Surveys are important to prevent spreading of contamination. Surveys must be performed by Saturday of the week following the week in which open sources of radioactive materials have been used (unless your permit specifies a different frequency). The surveys should be sufficiently extensive to allow confidence that there is no contamination outside of marked radiation areas. Common places to check for contamination are bench-tops, tools and equipment, floors, door handles and drawer pulls, and computer keyboards.
Removable contamination can be readily transferred from one surface to another. Removable contamination presents an internal and external hazard because it can be picked up on the skin and ingested. Fixed contamination cannot be readily removed and generally poses a lower hazard unless the material is brittle or the contamination is large enough to present an external hazard.
Two types of survey methods are used: 1) a direct or meter survey; and 2) a wipe or smear survey.
Direct surveys, using a Geiger-Mueller (GM) meter or scintillation probe, can identify gross contamination (total contamination consisting of both fixed and removable contamination) but can detect only certain radioisotopes.
Wipe surveys, using “wipes” such as cotton swabs or filter papers counted on a liquid scintillation counter or gamma counter can identify removable contamination only but will detect most radioisotopes used at the university. Wipe surveys are the most versatile and sensitive method of detecting low-level removable contamination in the laboratory.
The portable Geiger-Mueller (GM) survey meter is best used for P-32, a high-energy beta emitter, and other high-energy beta and gamma emitters, such as Co-60, Zn-65, Cs-137, and U-238. A GM meter can also be used to identify areas heavily contaminated with lower-energy beta emitters, such as C-14 or S-35, for which the GM meter has a relatively low efficiency. GM meters should not be used for standard surveys for H-3, C-14, S-35, or I-125 because they detect only high levels of contamination.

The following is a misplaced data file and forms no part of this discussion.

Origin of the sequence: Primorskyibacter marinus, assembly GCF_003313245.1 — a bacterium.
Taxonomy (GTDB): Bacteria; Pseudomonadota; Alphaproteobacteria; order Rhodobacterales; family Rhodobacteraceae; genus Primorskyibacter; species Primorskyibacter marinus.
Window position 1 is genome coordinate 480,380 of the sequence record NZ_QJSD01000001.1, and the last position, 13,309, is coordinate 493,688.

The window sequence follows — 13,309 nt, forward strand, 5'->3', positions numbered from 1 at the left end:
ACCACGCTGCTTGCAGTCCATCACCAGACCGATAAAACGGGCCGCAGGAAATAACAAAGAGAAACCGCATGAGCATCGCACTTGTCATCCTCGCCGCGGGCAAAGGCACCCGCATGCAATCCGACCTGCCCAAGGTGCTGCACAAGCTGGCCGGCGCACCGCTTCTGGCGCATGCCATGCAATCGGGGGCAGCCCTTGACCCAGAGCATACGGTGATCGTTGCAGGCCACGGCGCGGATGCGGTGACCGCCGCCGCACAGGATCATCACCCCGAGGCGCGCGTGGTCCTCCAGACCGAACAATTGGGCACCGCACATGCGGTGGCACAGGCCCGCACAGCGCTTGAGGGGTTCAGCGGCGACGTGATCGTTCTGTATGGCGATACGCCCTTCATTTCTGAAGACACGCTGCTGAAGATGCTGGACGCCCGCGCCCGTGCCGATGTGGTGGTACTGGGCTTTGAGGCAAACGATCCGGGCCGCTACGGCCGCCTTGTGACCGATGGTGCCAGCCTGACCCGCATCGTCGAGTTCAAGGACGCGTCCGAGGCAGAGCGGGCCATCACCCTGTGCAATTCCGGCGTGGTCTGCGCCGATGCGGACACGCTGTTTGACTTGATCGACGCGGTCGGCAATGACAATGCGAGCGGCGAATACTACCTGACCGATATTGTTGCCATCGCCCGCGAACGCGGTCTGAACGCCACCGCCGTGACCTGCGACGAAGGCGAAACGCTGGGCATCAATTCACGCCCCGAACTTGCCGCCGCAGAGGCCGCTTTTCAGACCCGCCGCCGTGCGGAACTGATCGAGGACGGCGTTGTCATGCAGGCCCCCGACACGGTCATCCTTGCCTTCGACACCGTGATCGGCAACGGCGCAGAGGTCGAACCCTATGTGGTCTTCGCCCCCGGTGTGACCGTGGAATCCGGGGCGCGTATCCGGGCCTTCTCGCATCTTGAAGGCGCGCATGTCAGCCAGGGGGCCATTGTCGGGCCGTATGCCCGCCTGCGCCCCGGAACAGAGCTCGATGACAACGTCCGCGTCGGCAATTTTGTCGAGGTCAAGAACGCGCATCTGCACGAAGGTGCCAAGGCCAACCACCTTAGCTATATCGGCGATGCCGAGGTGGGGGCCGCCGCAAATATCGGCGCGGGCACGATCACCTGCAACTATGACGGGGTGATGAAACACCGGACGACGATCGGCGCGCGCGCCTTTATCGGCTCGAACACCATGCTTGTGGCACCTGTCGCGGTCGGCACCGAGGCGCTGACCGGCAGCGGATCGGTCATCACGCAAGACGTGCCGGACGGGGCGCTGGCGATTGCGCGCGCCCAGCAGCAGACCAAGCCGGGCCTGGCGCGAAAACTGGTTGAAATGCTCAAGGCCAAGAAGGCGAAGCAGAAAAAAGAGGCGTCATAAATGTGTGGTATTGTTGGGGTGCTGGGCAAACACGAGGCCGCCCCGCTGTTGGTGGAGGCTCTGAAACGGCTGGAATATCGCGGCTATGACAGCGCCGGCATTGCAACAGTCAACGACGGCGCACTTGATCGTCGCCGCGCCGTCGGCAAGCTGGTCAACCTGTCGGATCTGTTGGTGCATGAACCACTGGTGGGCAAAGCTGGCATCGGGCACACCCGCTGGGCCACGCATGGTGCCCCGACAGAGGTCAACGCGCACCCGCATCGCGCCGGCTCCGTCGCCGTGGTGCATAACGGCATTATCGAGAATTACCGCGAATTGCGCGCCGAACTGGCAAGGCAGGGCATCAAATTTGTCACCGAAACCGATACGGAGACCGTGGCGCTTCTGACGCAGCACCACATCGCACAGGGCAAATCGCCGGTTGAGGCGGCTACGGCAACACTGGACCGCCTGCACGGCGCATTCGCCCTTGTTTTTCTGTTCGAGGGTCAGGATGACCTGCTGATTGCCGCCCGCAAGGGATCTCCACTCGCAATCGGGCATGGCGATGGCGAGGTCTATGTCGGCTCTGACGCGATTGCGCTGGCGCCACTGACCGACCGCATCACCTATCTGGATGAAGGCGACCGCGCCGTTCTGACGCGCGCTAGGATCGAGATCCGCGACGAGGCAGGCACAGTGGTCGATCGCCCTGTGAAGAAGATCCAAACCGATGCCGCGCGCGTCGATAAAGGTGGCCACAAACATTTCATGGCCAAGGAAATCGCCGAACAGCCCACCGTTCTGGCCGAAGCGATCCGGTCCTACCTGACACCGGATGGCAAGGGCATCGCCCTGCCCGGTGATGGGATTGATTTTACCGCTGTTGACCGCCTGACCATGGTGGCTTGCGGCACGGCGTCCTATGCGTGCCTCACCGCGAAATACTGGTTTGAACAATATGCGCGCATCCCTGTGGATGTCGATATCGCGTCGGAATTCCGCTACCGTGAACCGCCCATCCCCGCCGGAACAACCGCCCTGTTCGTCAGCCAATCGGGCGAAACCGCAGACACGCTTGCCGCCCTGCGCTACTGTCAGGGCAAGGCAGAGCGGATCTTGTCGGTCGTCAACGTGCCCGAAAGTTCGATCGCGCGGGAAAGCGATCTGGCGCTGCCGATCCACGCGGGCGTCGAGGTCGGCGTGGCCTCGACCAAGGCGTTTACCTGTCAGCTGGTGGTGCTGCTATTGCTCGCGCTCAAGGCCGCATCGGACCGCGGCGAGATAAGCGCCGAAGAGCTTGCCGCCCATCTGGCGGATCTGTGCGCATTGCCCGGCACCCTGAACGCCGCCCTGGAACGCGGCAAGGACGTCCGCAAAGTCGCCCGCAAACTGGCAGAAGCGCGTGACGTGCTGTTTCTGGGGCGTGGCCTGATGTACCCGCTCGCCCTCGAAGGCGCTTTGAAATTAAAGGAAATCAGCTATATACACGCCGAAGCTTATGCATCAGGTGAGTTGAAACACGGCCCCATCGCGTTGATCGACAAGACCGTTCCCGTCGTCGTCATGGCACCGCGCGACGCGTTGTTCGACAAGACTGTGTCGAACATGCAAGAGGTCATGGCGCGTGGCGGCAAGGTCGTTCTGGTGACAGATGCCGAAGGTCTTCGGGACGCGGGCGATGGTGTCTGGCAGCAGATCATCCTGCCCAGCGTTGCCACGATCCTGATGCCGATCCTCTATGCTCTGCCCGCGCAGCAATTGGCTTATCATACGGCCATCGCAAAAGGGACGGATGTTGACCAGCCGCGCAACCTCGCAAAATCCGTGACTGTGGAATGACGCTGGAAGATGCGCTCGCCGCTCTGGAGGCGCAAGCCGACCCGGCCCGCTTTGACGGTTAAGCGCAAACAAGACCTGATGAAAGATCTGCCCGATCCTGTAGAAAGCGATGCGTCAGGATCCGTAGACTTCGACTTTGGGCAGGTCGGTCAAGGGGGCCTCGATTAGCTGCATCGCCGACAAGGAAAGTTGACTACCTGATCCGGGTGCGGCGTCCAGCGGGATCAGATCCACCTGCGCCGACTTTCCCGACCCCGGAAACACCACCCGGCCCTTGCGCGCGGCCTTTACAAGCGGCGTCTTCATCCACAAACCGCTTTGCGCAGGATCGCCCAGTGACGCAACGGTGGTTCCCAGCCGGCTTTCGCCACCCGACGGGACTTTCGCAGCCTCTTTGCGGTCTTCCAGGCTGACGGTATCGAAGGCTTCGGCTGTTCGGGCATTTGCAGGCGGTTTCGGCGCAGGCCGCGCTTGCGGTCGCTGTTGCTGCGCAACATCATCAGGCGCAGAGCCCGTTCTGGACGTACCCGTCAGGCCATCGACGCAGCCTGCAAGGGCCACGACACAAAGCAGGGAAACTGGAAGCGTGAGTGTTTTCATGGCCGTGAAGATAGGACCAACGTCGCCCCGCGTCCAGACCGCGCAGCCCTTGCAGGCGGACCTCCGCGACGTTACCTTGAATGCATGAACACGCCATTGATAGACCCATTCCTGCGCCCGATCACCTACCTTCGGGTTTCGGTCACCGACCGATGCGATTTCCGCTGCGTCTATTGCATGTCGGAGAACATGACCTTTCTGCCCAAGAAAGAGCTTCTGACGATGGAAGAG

The portable thin crystal NaI scintillation survey meter should be used to check for I-125 contamination and to conduct surveys around low-energy X-ray sources such as X-ray diffractometers and electron microscopes.
The liquid scintillation counter (LSC), used for wipe tests, is the most versatile counting instrument because it has a high counting efficiency for a wide range of radionuclides. Most LSCs provide a printout of sample results that may be used as survey record.
Gamma counters are not portable and are used to count swipes of gamma emitters such as Cr-51 or I-125.
Prior to performing any survey, clean gloves should be worn. This prevents the possibility of personal contamination or cross-contamination.
Perform an instrument check. To check the operation of a survey instrument, do the following:
Check the calibration label on the instrument and ensure that the instrument is within the calibration period. If the calibration due date has passed, contact DRS to have the instrument re-calibrated and find another instrument to use.
Turn the switch on the survey meter to "BATTERY," or flip the battery switch to "ON." The needle on the meter face should move to a position within or beyond the indicated area on the meter face scale. Replace batteries if needed before using the survey meter.
If there is an audio switch on the survey meter, turn it to "ON." Set the survey meter to a scale of "X1." The survey meter should chirp or click. If the speaker does not function, the survey meter can be used, but the surveyor will need to check the reading on the survey meter face frequently.